It is apparent from FIGS. 1 and 2 that the panel, which has been shown as an example, constitutes a dashboard for a motor vehicle, car, truck, bus or the like, for example having a closed passenger compartment, or alternatively an open compartment, i.e. a convertible. The dashboard is formed by an outer cover sheet 1, preferably of a polymer material, for example a so called slush-PVC, alternatively ABS. The cover material is supported by a body or carrier likewise of a polymer material, for example polymer foam, such as polyurethane foam. Between the cover material and the carrier, over an area of the cover material, there is arranged a highly heat-reflecting and heat-conducting layer 3 of for example metal foil, such as aluminium foil. The cover layer is formed with a decorative, semi-hard surface which is relatively shape-permanent for normal forces, but which is deformed through bending, particularly for local impacts, through the flexibility of the cover sheet as well as the compressibility of the porous carrier. If subjected to light strains, the panel resumes its original shape after the strains have ceased. In this manner, the panel is highly impact-absorbing, thereby reducing personal injuries in case of accidents. For extra stiffness in the panel over its entire length, there is arranged a rear support in the form of a profile 4, preferably of a metal or polymer material, which is harder than the cover layer 1. Examples of materials include aluminium or ABS plastic. In the shown example, the cover layer 1 and the rear support 4 together form a casing for the panel body, which thus is completely filled by the porous carrier 2 of foam material.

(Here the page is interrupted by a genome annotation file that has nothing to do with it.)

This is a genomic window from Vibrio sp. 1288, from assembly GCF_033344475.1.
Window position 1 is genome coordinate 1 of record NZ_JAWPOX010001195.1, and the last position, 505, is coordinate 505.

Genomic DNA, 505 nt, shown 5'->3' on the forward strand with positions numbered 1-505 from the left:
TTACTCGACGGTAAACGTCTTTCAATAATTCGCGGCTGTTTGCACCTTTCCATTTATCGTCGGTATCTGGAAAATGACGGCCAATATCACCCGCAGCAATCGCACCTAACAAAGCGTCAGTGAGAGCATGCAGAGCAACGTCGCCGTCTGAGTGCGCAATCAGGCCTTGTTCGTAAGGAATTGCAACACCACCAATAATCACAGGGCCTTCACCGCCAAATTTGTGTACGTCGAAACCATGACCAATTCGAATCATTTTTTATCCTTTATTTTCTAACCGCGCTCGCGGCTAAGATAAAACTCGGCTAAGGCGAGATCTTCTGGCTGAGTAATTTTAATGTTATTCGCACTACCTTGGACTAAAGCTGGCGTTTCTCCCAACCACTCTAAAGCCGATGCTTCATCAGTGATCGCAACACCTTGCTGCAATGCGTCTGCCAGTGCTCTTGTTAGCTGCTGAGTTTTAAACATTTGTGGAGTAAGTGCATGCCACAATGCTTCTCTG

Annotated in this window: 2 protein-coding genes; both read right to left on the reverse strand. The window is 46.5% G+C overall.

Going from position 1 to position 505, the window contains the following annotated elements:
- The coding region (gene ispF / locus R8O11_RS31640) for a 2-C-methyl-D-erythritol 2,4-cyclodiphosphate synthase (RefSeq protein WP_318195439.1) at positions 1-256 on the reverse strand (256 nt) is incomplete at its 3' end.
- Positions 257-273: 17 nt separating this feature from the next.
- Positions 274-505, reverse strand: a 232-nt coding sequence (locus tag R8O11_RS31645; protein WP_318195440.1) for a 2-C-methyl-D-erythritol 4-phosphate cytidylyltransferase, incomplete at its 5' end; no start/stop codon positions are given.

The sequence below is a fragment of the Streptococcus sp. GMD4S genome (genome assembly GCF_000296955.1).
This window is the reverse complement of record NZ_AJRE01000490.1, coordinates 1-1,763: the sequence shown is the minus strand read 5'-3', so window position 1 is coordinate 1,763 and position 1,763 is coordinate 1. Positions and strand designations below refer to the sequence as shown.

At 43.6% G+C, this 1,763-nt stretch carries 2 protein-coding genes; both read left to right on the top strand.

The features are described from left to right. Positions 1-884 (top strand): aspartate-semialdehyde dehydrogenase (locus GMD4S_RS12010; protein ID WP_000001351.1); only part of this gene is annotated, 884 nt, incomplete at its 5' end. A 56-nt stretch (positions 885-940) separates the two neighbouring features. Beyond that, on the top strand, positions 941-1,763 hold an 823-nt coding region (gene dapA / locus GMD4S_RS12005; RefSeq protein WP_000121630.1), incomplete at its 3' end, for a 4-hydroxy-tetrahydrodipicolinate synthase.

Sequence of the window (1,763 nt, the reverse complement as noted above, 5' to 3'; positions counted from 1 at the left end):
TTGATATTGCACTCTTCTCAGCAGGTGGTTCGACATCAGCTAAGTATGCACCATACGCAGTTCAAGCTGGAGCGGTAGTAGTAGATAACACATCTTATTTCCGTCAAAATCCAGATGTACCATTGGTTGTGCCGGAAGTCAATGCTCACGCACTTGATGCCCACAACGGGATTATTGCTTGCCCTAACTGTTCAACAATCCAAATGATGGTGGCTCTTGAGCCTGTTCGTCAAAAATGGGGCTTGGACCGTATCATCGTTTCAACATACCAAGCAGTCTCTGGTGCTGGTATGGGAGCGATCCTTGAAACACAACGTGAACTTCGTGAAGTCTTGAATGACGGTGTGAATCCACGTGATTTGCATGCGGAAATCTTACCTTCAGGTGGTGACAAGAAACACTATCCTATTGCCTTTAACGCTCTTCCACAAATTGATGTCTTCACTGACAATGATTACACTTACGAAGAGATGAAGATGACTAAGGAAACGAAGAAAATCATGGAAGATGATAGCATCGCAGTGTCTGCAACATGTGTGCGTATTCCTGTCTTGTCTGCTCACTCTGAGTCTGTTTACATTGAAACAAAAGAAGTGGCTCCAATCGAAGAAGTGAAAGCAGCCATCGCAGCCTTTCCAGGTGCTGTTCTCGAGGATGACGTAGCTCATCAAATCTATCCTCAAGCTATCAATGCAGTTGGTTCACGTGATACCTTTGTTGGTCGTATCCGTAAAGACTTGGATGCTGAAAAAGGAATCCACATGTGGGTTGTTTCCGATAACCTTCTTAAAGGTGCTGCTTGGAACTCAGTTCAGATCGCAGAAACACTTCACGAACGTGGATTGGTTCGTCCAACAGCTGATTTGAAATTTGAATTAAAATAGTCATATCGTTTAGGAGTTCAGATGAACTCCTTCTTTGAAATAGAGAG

As is particularly apparent from FIG. 2, the cover layer 1 extends over the outwardly facing visible surfaces of the dashboard in the compartment, whereas the rear support 4 is downwardly turned and is often screened off by additional panels. The heat-conducting foil extends with an area of the foil surface or a part of the foil in close connection to the inside of the cover layer 1 over a corresponding area 5 of the cover layer which is particularly exposed to solar radiation, that is, the upper side of the dashboard, and in the present case also its front edge. In accordance with the invention, at least one additional part of the surface of the foil or a part of the foil extends over areas or parts of the dashboard which are less, or not at all, exposed to solar radiation and therefore have a lower temperature. More precisely, in the example shown in FIGS. 1 and 2 the foil extends to the junction of the edge 6 of the dashboard facing inwardly towards the compartment, so that it ceases to be in contact with the cover layer, extends through the framework or carrier 2 and connects to the inside of the rear support 4 of the panel. Even if not evident from the drawings, the metal foil layer 3 extends over essentially the entire length of the panel and is uninterruptedly continuous, i.e. there is a continuous connection in the aluminium foil between the different parts of which the foil is formed. The foil may however be perforated for example, though may preferably comprise a surface which is continuous so that the surface of the foil is covered at least 50% by a metal layer and thus less than 50% by perforations.